CAVEAT2:  the managed and native code must be in sync.  A checksum is computed when the project was built and embedded in the code.  If you do rebuild your project, be sure to copy over both the native code and the managed code into these working directories in the porting kit.  You’ll gert runtime errors otherwise.

d — Fixup Netduino Firmware Project File

This is perhaps the trickiest bit.  In:

$(SPOCLIENT)\Solutions\NetduinoPlus2\TinyCLR\TinyCLR.proj

You will need to add an Import tag, and an ItemGroup tag.

Hunt for the Import tag containing ‘Microsoft.SPOT.System.Interop.Settings’ (around line 61 on my system) and place your Import tag just before it:

<Import Project=”$(SPOCLIENT)\MyInterops\DemoPeekPoke\NativeCode\DemoPeekPoke.featureproj” />

Also, add your ItemGroup tag; I just put it at the end:

<ItemGroup>
<DriverLibs Include=”DemoPeekPoke.$(LIB_EXT)”/>
<RequiredProjects Include=”$(SPOCLIENT)\MyInterops\DemoPeekPoke\NativeCode\dotNetMF.proj”/>
</ItemGroup>

CAVEAT:  I found the hard way that the Import tag really needs to come before the one for Microsoft.SPOT.System.Interop.Settings.  If you don’t, the firmware will build but you’ll get runtime errors when you try to use your interop.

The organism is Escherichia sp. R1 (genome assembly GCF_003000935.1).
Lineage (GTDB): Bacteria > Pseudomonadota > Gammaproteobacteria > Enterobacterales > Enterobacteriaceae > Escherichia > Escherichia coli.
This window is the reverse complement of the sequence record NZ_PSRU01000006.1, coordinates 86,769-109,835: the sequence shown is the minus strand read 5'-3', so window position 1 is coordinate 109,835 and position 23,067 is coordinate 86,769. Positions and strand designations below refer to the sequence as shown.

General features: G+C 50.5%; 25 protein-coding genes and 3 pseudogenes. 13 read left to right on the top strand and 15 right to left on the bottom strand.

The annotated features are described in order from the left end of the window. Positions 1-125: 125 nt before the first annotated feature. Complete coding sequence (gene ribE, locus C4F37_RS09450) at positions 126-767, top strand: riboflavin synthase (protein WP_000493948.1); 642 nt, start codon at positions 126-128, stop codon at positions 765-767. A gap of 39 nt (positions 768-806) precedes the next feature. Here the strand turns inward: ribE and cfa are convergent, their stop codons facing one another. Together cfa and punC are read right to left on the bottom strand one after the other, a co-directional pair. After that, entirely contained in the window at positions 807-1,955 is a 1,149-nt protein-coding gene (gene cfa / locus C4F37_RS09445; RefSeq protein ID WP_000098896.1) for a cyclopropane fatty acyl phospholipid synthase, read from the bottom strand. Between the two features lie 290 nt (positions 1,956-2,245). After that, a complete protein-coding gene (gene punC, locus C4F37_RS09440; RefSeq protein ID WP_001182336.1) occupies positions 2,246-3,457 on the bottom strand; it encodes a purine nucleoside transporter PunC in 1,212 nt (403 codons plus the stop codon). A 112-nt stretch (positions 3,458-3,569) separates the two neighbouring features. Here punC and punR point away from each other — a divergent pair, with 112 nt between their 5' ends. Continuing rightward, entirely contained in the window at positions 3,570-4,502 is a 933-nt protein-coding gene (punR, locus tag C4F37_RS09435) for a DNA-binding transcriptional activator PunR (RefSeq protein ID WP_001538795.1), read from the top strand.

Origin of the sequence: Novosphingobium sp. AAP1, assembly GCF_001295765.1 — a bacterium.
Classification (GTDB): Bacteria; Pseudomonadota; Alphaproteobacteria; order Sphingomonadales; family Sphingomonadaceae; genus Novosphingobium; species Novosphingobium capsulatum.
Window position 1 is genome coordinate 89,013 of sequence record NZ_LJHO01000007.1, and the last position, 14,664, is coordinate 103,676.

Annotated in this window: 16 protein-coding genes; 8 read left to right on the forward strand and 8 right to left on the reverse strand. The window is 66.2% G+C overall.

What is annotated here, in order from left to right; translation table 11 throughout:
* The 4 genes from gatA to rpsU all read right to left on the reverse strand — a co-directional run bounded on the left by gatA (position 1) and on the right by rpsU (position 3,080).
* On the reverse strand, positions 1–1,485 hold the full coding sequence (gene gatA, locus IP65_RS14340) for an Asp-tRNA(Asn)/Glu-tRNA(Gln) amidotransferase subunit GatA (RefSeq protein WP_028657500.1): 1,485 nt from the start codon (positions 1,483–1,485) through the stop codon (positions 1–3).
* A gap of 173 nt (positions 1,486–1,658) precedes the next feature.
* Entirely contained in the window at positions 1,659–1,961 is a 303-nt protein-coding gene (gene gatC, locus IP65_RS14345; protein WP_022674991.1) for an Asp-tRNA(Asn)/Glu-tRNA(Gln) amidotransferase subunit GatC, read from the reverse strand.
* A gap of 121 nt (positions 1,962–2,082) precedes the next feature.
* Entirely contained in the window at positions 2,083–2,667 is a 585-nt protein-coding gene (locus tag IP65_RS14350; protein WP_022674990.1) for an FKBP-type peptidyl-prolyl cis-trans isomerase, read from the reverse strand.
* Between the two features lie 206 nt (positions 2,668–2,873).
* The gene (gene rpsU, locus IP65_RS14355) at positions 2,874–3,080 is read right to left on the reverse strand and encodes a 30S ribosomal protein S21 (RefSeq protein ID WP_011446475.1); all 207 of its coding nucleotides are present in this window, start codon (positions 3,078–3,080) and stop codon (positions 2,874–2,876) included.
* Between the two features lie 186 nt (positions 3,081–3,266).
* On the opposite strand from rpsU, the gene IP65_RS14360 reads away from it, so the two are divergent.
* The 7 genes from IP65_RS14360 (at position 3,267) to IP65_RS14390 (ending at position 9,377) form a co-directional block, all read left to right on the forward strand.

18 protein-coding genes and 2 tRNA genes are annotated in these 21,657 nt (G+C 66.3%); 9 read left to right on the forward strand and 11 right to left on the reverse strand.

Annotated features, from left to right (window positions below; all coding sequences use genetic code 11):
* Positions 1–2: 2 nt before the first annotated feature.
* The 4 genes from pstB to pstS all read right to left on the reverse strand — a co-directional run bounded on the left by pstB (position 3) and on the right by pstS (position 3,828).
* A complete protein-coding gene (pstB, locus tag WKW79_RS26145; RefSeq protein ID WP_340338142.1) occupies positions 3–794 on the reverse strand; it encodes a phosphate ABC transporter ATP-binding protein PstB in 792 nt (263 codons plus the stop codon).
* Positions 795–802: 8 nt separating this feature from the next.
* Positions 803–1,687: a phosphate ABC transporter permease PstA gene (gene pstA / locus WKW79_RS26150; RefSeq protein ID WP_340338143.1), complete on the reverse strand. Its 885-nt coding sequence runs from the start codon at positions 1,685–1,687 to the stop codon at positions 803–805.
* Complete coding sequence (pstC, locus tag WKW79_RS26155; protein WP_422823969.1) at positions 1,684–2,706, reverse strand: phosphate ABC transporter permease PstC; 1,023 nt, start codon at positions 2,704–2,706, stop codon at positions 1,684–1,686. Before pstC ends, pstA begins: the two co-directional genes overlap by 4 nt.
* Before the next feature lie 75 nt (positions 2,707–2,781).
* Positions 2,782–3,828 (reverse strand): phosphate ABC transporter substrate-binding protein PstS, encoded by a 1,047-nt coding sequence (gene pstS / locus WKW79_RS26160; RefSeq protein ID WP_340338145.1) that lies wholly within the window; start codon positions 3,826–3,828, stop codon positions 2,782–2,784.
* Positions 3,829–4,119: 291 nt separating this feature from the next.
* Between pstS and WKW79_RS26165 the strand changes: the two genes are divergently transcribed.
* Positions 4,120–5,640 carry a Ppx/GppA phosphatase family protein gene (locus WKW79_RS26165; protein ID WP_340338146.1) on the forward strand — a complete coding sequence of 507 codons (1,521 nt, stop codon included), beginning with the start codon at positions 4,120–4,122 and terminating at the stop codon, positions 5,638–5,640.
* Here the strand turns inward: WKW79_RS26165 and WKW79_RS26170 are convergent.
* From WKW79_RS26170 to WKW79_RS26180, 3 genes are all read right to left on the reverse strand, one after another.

4 — Implement your Functionality

This is what it’s all about.  In your NativeCode directory, the file:

DemoPeekPoke_DemoPeekPoke_HardwareInterface.cpp

has the stubs you must implement.  This test is simple; for PeekDWord(), use

UINT32 retVal = *(UINT32*)param0;
return retVal;

and for PokeDWord(), use:

*(UINT32*)param0 = param1;

So, Peek will read a machine word from an arbitrary address, and Poke will write a machine word to an arbitrary address.  You could do tons more, of course, but this is enough for the demo.

5 – Build and Flash

Do your firmware build as usual, make your flash image, and flash it to your board.

6 — Build Test App

Make a Netduino Plus 2 app for testing.  Add a reference to your interop using the Add Reference… Browse, and find your DemoPeekPoke.dll in the bin/Debug directory of the DemoPeekPoke project you first created and built.